A-INSIGHTS Report: Europe’s biggest food companies are not bearing their fair share of the inflation

Celina Kramer & Amandine Dayre
Published on
June 20, 2023

As the European Central Bank raised its interest rates to the highest levels seen in 22 years, the question of who does the most to control rising prices preoccupies everyone.

The food chain sector, in particular, has come under scrutiny. As the prices of essential items like potatoes (+19.8%) and eggs (+22.7%) skyrocketed over the year, people's trust in retailers and Fast-Moving Consumer Goods (FMCG) declined. In the Netherlands, a recent study highlighted that 85% of the population believed that the largest food players should tighten their belts and reduce prices for the benefit of consumers.

But are these players really motivated by greed, as the trending term greedflation suggests? Or are they doing their fair share to deal with the inflation problem?

In our latest report, we've analyzed the quarterly performance of some of Europe's largest retailers and FMCG companies. While the term greedflation doesn’t accurately represent the more nuanced situation those players are in, it appears that they’re indeed the main beneficiaries of these rising costs.

The largest retailers and FMCG companies are mostly benefitting from price inflation

While some players such as Ahold Delhaize or Mondelez claim that their margins have suffered due to cost inflation, a closer look at the latest quarterly figures tells a different story.

In fact, the largest industry players have seen a significant increase in their absolute profits, with retailers witnessing a +12%  rise and FMCG companies experiencing a +10.2% increase in Q1 2023 compared to the previous year.

Some clear winners:

Jeronimo Martins: +39% Operating Income YoY

Portugal-based retailer Jeronimo Martins has emerged as a standout performer. By absorbing some of the price pressure on consumers and offering competitive prices, the company achieved exceptional results. Its customer-centric approach paid off, attracting more customers and driving a 39% increase in operating income.

Mondelez Europe: +33.4% EBITDA

Contradicting recent statements from the company's CEO, Mondelez Europe, the company behind renowned brands like Oreo, LU, and Milka, experienced a significant boost in relative margins. Despite claims that their margins didn't grow with inflation, the company witnessed a +33.4% increase in EBITDA during the same period.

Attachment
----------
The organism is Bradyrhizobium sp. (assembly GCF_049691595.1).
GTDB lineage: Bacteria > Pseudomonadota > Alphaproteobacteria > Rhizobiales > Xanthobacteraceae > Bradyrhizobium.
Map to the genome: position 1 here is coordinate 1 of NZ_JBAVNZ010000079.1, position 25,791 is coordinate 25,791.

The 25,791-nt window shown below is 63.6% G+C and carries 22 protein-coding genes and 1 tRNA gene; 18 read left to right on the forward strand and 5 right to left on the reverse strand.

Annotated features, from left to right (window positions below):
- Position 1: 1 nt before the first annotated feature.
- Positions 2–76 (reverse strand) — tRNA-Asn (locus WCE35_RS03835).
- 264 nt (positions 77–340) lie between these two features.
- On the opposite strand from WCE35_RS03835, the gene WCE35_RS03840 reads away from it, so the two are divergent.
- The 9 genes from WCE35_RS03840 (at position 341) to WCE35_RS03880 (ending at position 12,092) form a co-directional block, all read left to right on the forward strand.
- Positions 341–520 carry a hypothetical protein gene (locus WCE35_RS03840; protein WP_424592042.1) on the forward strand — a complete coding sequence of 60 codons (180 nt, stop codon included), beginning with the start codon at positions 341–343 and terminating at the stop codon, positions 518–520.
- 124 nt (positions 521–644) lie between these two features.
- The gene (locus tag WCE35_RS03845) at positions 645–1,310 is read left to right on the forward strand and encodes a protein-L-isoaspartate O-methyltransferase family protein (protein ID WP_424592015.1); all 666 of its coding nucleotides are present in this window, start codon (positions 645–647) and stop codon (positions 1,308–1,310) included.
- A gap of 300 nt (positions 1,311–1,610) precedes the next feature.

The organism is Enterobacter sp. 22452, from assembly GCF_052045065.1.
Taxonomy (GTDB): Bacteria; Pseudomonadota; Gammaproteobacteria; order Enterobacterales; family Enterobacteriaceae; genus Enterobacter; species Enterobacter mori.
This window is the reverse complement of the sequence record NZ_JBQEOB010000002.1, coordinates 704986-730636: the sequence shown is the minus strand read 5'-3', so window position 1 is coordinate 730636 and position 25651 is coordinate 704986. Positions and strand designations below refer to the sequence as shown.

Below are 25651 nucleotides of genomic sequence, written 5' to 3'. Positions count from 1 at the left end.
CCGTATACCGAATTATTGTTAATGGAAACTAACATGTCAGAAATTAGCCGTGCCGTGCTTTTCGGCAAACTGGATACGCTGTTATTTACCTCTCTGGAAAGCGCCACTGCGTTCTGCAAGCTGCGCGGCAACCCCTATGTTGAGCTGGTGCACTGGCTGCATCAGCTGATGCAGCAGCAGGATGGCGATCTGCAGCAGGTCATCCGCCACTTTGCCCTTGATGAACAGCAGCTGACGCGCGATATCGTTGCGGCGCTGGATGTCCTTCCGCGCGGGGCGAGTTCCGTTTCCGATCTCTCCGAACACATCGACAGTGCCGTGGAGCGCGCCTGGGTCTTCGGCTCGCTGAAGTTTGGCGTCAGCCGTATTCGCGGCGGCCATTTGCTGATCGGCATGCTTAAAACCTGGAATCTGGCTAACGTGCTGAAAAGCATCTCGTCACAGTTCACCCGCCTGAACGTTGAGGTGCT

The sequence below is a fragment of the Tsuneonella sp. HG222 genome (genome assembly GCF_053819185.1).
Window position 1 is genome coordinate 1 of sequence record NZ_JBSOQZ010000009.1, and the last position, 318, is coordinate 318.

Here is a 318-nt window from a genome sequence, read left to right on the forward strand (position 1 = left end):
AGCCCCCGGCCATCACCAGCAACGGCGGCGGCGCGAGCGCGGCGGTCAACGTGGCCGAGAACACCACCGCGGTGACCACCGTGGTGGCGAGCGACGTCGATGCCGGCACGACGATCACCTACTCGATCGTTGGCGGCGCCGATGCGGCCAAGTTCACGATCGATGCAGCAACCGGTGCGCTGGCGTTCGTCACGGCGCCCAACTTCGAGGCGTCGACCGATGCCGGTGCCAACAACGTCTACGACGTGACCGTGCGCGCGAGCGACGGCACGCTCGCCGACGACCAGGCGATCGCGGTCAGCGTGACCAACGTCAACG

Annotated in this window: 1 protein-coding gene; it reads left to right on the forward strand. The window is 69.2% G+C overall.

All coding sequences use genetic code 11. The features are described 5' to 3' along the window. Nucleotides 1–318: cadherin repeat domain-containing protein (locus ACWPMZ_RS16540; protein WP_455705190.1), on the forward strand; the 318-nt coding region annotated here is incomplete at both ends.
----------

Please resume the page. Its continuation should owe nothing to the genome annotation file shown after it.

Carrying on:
Curious to dive deeper into the performance of specific retailers and FMCG companies? Download our free report below.
Change in operating income and net sales Q1 2022 – Q1 2023

All in all, it appears that inflation didn’t put much pressure on the largest retailers and FMCG margins, suggesting that the pricing increase were mostly absorbed by consumers and smaller companies.

But a closer look reveals some losers from the situation

While the overall picture for European retailers and FMCG companies seems positive in those inflationary times, a closer look reveals some notable challenges. Several factors, including the Ukraine-Russia war, rising energy costs, and suspension of operations in Russia, have significantly impacted certain players in the market:

PepsiCo: the company suffered in 2022 due to the war in Ukraine, but managed to regain momentum in the first quarter of 2023 as it reported a €60 million profit.

Ahold Europe: The parent company of Albert Heijn, Etos, or Bol.com was summoned to testify before the Dutch House of Representatives (Tweede Kamer) in response to allegations of greedflation. However, Ahold Europe experienced a decline of -12.9% in operating income year-on-year in Q1 2023. Rising energy costs and strikes in Belgium contributed to the company's struggles.

Key takeaways

Our study reveals no apparent profit pressures on both retailers and FMCG companies, contrary to claims. Instead, it is the consumers and perhaps the smaller enterprises who feel the impact of inflation most acutely. Jeronimo Martins and similar companies may highlight their efforts, but the burden ultimately falls on the wallets of everyday individuals.

It may be tempting to label it as greedflation and blame retailers or FMCG companies entirely. However, the reality is more nuanced, as figures do not clearly indicate greedflation: some retailers and FMCG companies experience losses, while others emerge as winners.

Download our full report to gain access to more insights
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